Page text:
Simply Jesus 2

Simply Jesus 2 November 14, 2011

Deep in the heart of Judaism in the centuries leading up to Jesus was a dual conviction: that God had elected Israel as creation-restoring agents and, right next to this, the manifold brokenness of creation and Israel and the Land and the priests and the Temple. What sustained their hope? One Story: the Exodus. They told its story, sang its songs and continued to celebrate God’s victory. Why? Someday that same God would do it all over again. So argues Tom Wright in his new book, Simply Jesus.

The Exodus Hope included seven elements: a wicked tyrant, chosen leader, victory of God, rescue by sacrifice, new vocation/new way of life, presence of God, and a promised/inherited land.

When you think of the Master Story of the Bible, the one that shaped the Bible and that shaped how Jews thought of themselves, what were the most important two or three stories? Which one do you think was most important? Which story most “controls” how your church thinks? [This is a big one folks, and it gets right to the heart of the meaning of the word “gospel” in the New Testament.]

Then along comes Jesus announcing God was becoming King. Jesus’ preaching then is the start of a campaign. Three actions pull this into focus: celebrations at meal time, healing of one person after another, and forgiveness. This is what it looks like — Jesus was saying — when God takes charge, when God becomes king.

Luke 4:16-30. Jubilee, etc, and all those themes of liberation. And, yet, not quite what everyone was thinking would occur. Jesus could not assure the people they would be affirmed; he revealed a new order. Gentiles would be included and it would not be the vindication of the status quo. Jesus would not endorse “national ambitions” (77). Jesus would include the little people when the big God did big kingdom things.

At the heart of Jesus’ method of announcing that God was king was to tell stories of a new world order, stories that trade in some ways on the visions of Daniel. And his story was that “hearts would be transformed” (Matt 15:1-20; 19:1-12). When God becomes king there will be a cure for uncleanness of heart.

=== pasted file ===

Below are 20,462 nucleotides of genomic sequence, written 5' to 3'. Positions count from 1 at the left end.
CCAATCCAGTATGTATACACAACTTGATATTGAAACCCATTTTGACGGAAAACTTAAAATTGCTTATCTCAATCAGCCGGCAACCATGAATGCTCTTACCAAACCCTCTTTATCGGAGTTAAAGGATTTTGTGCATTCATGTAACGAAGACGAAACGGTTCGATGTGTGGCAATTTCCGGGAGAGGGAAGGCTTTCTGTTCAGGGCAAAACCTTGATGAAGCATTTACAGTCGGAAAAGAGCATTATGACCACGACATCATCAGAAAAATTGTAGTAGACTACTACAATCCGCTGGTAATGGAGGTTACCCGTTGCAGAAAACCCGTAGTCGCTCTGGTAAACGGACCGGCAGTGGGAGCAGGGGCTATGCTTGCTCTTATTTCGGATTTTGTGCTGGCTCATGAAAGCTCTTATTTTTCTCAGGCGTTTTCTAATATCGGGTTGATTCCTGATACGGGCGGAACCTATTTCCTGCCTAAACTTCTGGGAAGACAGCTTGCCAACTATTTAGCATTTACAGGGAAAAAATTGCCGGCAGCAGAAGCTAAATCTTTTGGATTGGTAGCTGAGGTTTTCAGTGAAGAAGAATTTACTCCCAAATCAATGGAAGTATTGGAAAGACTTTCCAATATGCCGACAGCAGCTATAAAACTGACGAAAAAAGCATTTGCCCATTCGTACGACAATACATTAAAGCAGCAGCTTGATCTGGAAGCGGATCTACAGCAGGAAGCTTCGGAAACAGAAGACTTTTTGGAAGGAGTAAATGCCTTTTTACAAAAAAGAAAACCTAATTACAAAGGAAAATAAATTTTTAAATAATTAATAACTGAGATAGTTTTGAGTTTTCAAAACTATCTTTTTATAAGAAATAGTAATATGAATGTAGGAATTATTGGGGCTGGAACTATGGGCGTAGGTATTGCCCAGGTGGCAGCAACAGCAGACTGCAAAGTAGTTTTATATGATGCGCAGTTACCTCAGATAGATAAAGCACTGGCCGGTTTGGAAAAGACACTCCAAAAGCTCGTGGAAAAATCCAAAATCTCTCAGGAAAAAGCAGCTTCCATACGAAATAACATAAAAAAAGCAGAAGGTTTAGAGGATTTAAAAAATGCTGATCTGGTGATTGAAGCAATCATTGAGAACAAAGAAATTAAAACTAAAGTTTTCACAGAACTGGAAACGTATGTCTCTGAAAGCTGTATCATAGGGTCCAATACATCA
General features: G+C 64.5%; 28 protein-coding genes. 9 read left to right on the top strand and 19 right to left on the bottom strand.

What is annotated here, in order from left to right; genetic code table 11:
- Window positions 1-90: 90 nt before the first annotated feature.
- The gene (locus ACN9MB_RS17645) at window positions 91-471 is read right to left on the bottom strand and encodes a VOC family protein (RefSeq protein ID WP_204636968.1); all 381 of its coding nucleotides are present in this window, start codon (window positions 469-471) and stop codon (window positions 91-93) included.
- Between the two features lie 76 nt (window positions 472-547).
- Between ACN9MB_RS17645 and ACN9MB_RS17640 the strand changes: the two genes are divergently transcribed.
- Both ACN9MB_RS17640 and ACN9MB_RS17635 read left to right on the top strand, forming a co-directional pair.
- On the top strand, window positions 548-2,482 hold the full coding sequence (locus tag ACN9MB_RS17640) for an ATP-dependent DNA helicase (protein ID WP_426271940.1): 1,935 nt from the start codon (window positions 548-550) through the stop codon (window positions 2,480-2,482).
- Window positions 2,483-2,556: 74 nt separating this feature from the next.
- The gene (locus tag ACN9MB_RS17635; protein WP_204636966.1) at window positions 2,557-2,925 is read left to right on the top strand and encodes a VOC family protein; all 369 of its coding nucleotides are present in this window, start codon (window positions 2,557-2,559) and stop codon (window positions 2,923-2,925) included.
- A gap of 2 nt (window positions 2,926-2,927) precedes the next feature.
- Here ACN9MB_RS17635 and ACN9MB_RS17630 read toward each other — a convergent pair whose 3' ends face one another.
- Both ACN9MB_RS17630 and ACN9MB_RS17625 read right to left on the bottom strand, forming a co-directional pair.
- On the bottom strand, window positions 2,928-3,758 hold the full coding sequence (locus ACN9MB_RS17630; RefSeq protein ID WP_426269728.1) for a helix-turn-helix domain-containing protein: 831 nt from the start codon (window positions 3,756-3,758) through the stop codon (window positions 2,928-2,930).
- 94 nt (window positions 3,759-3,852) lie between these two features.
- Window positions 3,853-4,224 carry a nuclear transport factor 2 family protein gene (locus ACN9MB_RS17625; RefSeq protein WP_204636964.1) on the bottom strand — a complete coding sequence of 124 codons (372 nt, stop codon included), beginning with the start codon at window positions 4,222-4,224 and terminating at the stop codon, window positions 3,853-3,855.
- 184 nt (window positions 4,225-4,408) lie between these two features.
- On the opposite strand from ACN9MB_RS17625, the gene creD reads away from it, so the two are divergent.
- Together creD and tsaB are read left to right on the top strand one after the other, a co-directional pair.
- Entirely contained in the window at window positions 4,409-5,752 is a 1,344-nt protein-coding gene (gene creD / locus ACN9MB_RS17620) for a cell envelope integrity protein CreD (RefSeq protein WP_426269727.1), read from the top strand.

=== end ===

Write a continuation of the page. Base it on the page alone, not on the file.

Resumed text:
Let’s take stock of Jesus’ vision: he was claiming one true God, the God of Israel, and he was making himself central to what God was doing. How does this stack up with would-be kings in Jesus’ Jewish world? Tom Wright helpfully explores four such royal claims: Judah Maccabee, Simon bar-Kosiba, Herod the Great, and Simon bar-Giora. Each of these kings reshaped the Exodus Hope (above) and involved two major events: a battle (over the Gentiles or enemies) and a temple restoration.

Furthermore, and this gets to the heart of what some Jesus scholars have ruined, their royal claims involved both a present kingdom claim (the announcement had been made, the king was beginning to assume his rule) and a future kingdom claim (when the decisive battle was over). There is no need to choose the present kingdom (as some today want to do — as if it’s only about life in the here and now) and the future kingdom (as if we have to focus on the final event or life after death). For them and for Jesus it was the same: the kingdom was both present and future.

This sets the stage for Wright’s next chp: The Battle and the Temple, where we see Jesus’ own version of the Exodus hope.

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  • davey

    “And, yet, not quite what everyone was thinking would occur”

    Exactly. If ethnic Israel thought they were elect, they were wrong. Ethnic Israel never was elect, only the elect of ethnic Israel were elect. Tom Wright does not engage adequately with this.

    “the kingdom was both present and future”

    But differently than Wright expounds. The present kingdom has no reliable, sustained, progressive blessing for people in it, but it is an ‘evil age’ (Gal 1.4). One would not gather that from Wright.

  • Davey, Interesting. Kingdom as Scot seems to understand it in terms of Israel and Jesus’ coming involves a community, indeed subjects under a king. So there indeed ought to be now the beginnings of what will be in the future, when the completion of what has begun in Jesus is fulfilled.